Saturday, November 23, 2013

Lifesavers: My Favorite Study Sites

So funnily enough, this blog's first "real" post is not about makeup, nor fashion...No, it's about studying. Today I want to share with you some of my favorite study tools, resources, and motivators that have helped me out over the years.

1. Quizlet
Whenever I have to memorize vocabulary terms, people, or any type of list, I turn to Quizlet. This online flashcard site is fantastic- you can quiz yourself, play study games, take a test, and print out your virtual flashcards for homeroom cramming. You can even share the link with classmates, or study from other people's sets. It's a lifesaver!

2. NoodleTools
NoodleTools is, in my humble opinion, the best online citation generator. It organizes and saves all of your citations, and you can even link your paper or project to it so everything is in one place. It offers MLA, APA, and Chicago style citations, so you can accommodate any picky teacher. NoodleTools also offers help with parenthetical citations, and it's really easy to use. The only downside is that your school has to have an account there in order for you to use it. Check with your school or university library; chances are they can give you the username and password you need.

3. Written? Kitten!
This website is a great motivator for writing essays and the like. Basically, you can set the reward intervals, from 100 words to 1000, and a cute cat picture from Flickr pops up next to your writing space at each benchmark. The simple blue background and the positive reinforcement of fluffy kitties keeps me, at least, writing pretty efficiently- except sometimes I get a little...distracted by the adorable pictures. You can even customize what you want pictures of (puppies, Ryan Gosling, etc.); details on how to do that are here. Written? Kitten! was originally based on Write or Die, which actually punishes you when you stop writing. I was going to include Write or Die on my list, but apparently, the app and desktop edition have been revamped- and the free online version is nowhere to be found. Gasp! Sorry, Dr. Wicked, but at this point in my life I'm not paying $20 for your app. I'll just look at cats instead.

4. Wikipedia
Okay, shh, I know that you're not supposed to use Wikipedia. But frankly, it is a good starting point for getting the gist of something you have to write about. It's also my last resort when I can't find the information I need anywhere else. But, since you obviously don't want to cite Wikipedia in your bibliography, do what I do- click on the little numbers at the end of sentences that take you down to the Wikipedia article's own citation section. Often, the websites they use can lead you to even better sources. Or, if they're books, you can get them from the library to back up your illegally Wiki'd information.

5. SparkNotes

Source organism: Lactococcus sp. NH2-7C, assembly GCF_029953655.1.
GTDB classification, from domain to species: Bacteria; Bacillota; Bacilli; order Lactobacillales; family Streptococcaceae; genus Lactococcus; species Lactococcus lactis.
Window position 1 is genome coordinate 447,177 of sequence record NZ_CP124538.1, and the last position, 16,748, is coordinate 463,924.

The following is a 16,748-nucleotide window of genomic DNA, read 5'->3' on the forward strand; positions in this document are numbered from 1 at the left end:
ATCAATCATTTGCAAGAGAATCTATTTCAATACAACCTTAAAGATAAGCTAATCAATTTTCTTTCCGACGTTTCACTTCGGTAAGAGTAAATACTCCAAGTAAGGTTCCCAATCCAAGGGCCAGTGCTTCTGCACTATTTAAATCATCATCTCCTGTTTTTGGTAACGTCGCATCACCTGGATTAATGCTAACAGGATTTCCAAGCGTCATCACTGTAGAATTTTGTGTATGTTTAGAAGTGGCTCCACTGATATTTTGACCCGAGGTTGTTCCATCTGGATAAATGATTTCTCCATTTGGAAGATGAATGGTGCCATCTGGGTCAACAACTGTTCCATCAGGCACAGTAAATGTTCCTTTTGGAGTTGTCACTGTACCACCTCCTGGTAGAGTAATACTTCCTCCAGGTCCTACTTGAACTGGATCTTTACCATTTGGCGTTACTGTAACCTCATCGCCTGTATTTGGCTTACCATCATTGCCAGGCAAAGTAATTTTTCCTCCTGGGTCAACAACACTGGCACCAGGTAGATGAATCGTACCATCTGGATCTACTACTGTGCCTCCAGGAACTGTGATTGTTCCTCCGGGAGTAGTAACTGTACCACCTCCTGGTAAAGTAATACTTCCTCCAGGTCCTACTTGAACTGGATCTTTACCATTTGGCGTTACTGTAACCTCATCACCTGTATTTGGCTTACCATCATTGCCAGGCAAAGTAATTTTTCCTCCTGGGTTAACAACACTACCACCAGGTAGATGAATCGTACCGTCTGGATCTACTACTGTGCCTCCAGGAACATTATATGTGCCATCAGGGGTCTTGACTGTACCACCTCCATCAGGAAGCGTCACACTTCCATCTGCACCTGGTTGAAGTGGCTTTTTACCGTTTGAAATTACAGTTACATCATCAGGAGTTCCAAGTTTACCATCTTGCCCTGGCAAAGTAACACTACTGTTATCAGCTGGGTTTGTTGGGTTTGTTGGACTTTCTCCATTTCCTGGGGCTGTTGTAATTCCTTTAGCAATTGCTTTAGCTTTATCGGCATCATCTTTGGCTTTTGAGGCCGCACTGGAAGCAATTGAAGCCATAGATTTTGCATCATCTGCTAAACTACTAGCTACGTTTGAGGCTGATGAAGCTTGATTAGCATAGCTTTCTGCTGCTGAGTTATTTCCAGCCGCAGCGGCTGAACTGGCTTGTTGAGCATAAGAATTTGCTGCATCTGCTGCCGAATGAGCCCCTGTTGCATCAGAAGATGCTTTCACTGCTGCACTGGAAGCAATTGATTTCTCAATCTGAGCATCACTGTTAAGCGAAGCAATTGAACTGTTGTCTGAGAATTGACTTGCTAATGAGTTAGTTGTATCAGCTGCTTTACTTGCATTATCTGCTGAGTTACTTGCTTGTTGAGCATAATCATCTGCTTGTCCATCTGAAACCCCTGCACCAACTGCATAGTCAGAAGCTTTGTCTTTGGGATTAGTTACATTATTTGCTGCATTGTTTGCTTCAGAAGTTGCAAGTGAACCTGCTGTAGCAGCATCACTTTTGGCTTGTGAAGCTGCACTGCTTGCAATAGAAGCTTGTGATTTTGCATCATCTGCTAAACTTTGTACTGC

Another "forbidden" site, SparkNotes can be a true lifesaver if you never actually read the book. I, personally, use it more as a quick, helpful refresher before a literature test. It also offers insight into characters, symbols, and themes that are very useful for essay-writing. The video summaries for some of the novels are hilariously awkward (Exhibit A). A little-known fact is that SparkNotes also provides help for other subjects besides English- I crammed for my Math 2 SAT Subject Test the night before with a SparkNotes refresher of pre-calculus. (I had utterly forgotten how to do trig functions.) And then there's the hilarious online community of "Sparklers." The "Study Break" posts on the side of the website are nice, but they have definitely led to some long-term distraction for me on more than one occasion.

6. Khan Academy
Khan Academy is for learning concepts that a fast-paced class or an inept teacher may have left you struggling with. (It also might help your parents help your little brother with his math homework, if you know what I mean.) There are tons of videos on subjects ranging from calculus to art history, from third grade to college level. Everything is completely free and easy to access.Seriously, if you're having trouble with a certain subject in school, check this out.

7. Cold Turkey
This is actually a free computer program, not a website, that was recently recommended to me by a friend that has similar struggles with procrastination and distraction (ooh, ModCloth!). You can choose and customize websites to block- common culprits include Facebook, Twitter, and YouTube- and set a timeframe for the ban. Once you "Go Cold Turkey," there's no way to turn it off or get around it, at least for a non-tech-savvy person like myself. You just have to wait out the time by actually getting your work done. Image that!

8. The Library
Yes, yes, this isn't a website. But in addition to all of those lovely paper-and-ink books, librarians have access to some pretty great resources. Go on your school or community library's website and look for links to online databases and resource compilations. You may need a library card to access them, but that's free, and databases are a great way to cite books, magazines, newspapers, and scholarly articles that you might not have access to otherwise.

So, that about sums up my most-used resources for studying and essay-writing. Let me know what your favorite websites are in the comments!

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